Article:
Stolzel Serenatas

Small-scale dramas, maybe, but they make a delightful programme here

Author: 
David Vickers

Stolzel Serenatas

  • Alles, was sonst lieblich heißet
  • Seid wilkommen, schöne Stunden

Gottfried Heinrich Stölzel (1690‑1749) was one of the most talented of the lesser-known Kapellmeisters of the same generation as Telemann. Like Handel, Stölzel was trained in church music but inclined towards Italianate opera, and during a trip to Italy he interacted with Gasparini, Vivaldi, Marcello, Bononcini and Domenico Scarlatti. Also like Handel, Stölzel is said to have declined offers to remain in Italy owing to religious reasons; he eventually settled at the court of Saxe-Gotha in 1720. No ordinary musician, Stölzel’s vocal works were admired and probably performed by Bach. It is possible that Stölzel wrote his own libretto texts, and it is believed he composed about 60 music dramas of varying kinds while employed at Saxe-Gotha. Most are now lost, but this collection presents two.

In the allegorical serenata Alles, was sonst lieblich heisset, the four voices Canto, Alto, Tenor and Basso dispute the respective virtues they bring to Harmony (naturally, all four eventually join together in a neatly worked final chorus). It is much like a Cecilian ode in its contrasting instrumental textures and literary conceit, and Stölzel’s beautifully crafted music is played and sung with infectious radiance. Dorothee Mields’s contributions have delicious suppleness and sweetness (the aria “Die Biene zieht aus vielen Blumen” is a blissful experience in which Mields’s rapturous singing is tenderly counterposed by muted strings).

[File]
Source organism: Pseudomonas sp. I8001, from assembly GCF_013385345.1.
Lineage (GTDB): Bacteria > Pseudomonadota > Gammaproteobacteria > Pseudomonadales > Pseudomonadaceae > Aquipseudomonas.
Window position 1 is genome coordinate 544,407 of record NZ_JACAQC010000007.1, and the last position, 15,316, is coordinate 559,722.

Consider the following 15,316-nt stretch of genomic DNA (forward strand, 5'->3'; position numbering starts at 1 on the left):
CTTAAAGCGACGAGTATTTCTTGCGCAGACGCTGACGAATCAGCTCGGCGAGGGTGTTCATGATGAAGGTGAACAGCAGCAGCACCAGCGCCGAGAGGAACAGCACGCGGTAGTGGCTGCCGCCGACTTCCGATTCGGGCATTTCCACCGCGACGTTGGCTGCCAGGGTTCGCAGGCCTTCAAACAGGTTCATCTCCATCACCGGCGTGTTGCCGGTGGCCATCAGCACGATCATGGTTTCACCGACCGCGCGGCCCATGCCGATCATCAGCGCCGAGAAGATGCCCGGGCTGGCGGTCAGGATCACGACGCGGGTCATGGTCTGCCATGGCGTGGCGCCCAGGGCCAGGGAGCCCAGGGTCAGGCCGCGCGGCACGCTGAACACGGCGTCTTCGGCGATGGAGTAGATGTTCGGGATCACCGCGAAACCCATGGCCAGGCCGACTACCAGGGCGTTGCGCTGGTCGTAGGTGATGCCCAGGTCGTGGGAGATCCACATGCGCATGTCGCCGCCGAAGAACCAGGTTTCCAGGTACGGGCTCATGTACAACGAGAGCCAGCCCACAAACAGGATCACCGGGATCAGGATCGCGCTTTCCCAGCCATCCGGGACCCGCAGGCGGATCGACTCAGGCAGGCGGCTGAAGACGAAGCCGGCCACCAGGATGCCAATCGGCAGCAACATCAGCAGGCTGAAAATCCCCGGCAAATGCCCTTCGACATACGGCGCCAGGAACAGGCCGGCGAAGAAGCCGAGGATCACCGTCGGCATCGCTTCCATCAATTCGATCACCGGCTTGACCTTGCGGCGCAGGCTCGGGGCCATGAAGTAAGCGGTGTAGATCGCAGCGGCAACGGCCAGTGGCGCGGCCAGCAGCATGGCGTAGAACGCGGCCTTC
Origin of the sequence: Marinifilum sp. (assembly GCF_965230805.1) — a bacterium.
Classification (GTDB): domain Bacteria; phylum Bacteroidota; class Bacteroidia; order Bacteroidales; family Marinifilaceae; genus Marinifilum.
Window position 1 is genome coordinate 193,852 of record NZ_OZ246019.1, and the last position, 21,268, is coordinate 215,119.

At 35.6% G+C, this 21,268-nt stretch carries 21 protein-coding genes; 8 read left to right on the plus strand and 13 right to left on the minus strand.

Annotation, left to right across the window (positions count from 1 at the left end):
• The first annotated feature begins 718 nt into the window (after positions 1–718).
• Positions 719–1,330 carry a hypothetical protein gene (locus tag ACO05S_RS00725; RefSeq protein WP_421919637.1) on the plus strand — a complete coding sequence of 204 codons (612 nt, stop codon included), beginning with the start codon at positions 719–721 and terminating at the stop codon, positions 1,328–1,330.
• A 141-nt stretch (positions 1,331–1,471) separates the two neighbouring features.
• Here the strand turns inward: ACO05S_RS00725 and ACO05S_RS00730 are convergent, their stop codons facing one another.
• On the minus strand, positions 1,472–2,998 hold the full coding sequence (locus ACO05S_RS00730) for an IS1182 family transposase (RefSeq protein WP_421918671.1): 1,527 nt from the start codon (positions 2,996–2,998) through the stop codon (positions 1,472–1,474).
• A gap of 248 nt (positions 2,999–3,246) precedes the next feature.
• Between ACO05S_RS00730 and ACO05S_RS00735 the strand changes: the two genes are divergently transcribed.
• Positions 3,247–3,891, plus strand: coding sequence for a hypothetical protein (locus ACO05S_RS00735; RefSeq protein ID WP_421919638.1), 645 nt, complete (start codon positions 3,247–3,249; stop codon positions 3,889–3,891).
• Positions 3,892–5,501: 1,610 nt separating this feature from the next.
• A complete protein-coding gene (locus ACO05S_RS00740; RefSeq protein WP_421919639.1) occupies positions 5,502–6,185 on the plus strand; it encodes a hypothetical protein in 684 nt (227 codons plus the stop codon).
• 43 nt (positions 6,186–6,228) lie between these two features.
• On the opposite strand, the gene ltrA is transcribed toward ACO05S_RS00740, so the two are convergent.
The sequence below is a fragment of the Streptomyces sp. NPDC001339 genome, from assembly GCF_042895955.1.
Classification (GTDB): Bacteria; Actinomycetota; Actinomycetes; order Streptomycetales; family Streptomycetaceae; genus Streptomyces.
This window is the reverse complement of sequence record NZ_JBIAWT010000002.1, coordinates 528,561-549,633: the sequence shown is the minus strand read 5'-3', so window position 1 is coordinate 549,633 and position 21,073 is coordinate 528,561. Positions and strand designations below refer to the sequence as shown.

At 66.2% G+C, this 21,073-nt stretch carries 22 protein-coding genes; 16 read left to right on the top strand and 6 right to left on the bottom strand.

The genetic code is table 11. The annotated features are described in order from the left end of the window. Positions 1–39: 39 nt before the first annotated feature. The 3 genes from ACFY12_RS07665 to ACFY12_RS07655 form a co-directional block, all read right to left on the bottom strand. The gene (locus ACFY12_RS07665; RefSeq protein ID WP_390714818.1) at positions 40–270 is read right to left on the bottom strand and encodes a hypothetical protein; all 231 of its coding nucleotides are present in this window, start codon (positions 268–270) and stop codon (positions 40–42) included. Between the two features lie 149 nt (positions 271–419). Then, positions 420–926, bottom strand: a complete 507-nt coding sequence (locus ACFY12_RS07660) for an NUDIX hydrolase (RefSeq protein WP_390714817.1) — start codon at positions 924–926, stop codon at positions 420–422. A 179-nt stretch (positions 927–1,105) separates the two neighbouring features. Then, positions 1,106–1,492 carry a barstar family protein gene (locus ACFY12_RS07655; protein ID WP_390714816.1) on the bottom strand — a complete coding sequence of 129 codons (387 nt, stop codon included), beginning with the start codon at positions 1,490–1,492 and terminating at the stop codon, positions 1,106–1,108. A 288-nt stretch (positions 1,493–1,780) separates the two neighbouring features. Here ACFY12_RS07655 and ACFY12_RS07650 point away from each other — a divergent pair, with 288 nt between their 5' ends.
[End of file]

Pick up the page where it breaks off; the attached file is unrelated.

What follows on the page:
Seid wilkommen, schöne Stunden is equally attractive, and it is a nice surprise to hear a sunny chorus featuring trumpets and drums opening a pastoral lovers’ tale (to call it a “drama” would overstate the case somewhat). There is enjoyable singing from Knut Schoch and Ekkehard Abele, but Elisabeth Graf sounds a little less comfortable with her pitching. Ludger Rémy and Telemannisches Collegium Michaelstein have revived interest in Stölzel with several excellent recordings on CPO, and this new contribution is an undiluted pleasure.

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